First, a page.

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'Frog whisperer' helps de-croak neighborhoods

Hawaii's big problem with a little critter.

By Rich_Maloof Apr 5, 2013 4:13PM

Summer is coming, and with it the warm evenings filled with nature’s music: the soothing scratch of crickets, the low croak of a frog in a bog, the hoot of a distant owl.

Could anything be more annoying?

On the Hawaiian island of Oahu, high humidity and Pacific winds make for lush areas where small coquí frogs sing their mating songs through the night — and residents there have had quite enough, thank you very much.

The coquí, whose name is an onomatopoeia for the chirpy whistle these tree frogs emit, don’t grow to be more than an inch or two long but create a plus-sized racket. Their nocturnal calls reportedly can reach 90 decibels. Sound ordinances in some towns restrict the volume of rock concerts to 90 dB. But you can’t unplug a frog.

Getty Images

Enter Keevin Minami, the "frog whisperer." Minami is a land-vertebrate expert for Hawaii’s Department of Agriculture, reports The Wall Street Journal, and he can imitate a coquí chirp so convincingly that the female frogs emerge from hiding to check him out. That’s when he makes his move, capturing the frogs in a tube. A nature lover by trade, Minami saves as many coquí as he can by bringing them back to his office to live in a terrarium.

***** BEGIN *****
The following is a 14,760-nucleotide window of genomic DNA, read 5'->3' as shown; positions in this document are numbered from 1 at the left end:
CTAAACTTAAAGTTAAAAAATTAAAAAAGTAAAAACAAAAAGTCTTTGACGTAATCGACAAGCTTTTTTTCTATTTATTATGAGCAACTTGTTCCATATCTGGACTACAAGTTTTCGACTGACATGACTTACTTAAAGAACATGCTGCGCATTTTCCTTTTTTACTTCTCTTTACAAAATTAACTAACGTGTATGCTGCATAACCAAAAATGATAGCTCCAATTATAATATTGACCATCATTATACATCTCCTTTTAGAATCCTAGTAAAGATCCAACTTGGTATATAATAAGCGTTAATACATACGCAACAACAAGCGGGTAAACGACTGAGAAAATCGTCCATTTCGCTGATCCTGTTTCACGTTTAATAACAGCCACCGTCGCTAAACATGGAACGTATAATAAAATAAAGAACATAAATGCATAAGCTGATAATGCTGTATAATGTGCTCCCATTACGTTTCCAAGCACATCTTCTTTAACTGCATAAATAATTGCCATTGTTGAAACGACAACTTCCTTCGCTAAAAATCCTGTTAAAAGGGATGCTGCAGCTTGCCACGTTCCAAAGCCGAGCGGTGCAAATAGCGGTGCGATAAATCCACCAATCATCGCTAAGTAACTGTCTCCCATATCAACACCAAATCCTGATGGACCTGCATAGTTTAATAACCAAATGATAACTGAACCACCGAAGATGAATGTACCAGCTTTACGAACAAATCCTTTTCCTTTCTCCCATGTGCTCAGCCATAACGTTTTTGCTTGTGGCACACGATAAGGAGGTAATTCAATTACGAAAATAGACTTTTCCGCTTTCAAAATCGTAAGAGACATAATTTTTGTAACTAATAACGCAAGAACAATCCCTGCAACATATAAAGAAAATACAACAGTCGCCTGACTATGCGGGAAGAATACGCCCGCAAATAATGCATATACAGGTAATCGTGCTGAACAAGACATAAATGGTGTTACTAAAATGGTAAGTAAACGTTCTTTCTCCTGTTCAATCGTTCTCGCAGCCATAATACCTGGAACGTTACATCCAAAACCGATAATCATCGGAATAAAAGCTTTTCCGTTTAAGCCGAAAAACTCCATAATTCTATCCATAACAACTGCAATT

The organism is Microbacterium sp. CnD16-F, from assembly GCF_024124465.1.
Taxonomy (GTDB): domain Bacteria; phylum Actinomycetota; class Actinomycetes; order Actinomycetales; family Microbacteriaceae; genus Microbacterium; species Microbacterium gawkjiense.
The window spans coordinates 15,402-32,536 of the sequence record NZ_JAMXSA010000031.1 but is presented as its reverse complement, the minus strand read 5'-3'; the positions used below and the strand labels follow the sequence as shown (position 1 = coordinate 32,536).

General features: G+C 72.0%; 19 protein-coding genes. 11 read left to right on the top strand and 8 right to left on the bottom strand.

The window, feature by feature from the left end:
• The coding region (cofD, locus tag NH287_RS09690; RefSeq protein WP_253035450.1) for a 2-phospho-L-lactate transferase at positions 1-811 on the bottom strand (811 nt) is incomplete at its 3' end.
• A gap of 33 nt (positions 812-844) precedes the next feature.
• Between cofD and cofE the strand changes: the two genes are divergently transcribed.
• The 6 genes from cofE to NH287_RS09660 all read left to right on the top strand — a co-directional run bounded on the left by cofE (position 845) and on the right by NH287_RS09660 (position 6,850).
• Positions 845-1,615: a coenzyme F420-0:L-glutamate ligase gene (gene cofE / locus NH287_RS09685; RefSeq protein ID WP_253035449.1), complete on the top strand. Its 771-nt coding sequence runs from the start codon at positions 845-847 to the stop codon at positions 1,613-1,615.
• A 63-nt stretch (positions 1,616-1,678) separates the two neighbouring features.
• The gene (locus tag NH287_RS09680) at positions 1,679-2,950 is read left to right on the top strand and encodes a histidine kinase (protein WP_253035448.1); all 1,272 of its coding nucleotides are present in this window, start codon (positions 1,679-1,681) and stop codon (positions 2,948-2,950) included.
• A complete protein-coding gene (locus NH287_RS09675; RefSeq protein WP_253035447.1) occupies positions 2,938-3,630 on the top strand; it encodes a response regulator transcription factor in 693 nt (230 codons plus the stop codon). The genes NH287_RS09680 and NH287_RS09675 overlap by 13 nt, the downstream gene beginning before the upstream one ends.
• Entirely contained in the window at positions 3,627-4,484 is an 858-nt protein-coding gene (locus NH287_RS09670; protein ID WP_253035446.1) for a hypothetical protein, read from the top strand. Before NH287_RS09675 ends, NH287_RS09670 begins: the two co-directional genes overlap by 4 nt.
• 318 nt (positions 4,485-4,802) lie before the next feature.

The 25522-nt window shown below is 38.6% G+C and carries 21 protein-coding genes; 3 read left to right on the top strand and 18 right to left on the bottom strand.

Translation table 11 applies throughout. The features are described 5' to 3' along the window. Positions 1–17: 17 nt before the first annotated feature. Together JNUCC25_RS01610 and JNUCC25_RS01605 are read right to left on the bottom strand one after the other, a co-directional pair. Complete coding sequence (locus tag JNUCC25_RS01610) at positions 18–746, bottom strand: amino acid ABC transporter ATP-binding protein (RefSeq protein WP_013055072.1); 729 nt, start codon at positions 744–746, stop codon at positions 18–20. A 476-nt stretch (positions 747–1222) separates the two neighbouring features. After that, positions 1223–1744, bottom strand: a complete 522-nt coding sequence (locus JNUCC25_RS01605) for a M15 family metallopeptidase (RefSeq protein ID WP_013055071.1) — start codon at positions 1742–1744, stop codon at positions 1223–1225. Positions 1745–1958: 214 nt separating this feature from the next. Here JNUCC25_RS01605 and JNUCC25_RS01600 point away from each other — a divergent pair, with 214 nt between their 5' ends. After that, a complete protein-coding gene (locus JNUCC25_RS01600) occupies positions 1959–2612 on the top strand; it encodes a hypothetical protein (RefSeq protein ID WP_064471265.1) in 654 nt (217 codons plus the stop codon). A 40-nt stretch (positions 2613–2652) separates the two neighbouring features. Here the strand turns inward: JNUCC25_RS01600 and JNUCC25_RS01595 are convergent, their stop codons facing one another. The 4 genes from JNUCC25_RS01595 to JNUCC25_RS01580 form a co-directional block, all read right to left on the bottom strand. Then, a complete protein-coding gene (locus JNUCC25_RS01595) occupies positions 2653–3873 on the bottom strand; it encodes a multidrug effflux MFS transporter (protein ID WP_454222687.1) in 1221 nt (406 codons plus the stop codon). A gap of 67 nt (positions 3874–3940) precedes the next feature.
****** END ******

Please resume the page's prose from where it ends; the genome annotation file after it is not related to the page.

Not everyone thinks so kindly of the mini amphibians. State-sponsored “frog wars” have championed their capture and extermination. Hawaii’s Big Island declared a state of emergency because of the quarter-sized invaders, but efforts were unsuccessful. Locals now take matters into their own hands to preserve their tourism trade and their sleep. Some spray heated water on plants to kill the frogs, and some say that sprinkling baking soda or spraying citric acid does them in. The more humane just cover their ears with a pillow and wait till morning.

Noise pollution is apparently not the only problem these little hoppers are causing. The coquí first set foot in Hawaii as stowaways on cargo ships arriving from Puerto Rico back in the 1980s, The WSJ explains, and the invasive species may be upsetting the balance of Hawaii’s ecosystem by eating bugs that are the natural prey of endemic species. With no natural predators in Hawaii, coquí populations are increasing in leaps and bounds.

They do have defenders beyond the frog whisperer, however. Medical anthropologist Syd Singer, perhaps the most compassionate of frogophiles, strives to protect the coquí and has gone so far as to set up a sanctuary where they can whistle in peace all night long — as they do back home, where they are the official frog of Puerto Rico.

“That sound is so revered in Puerto Rico that people can’t sleep without it,” says Singer, who has opposed the vilification of the coqui for years. “I realized Hawaii didn’t have a frog problem, they had an attitude problem.”

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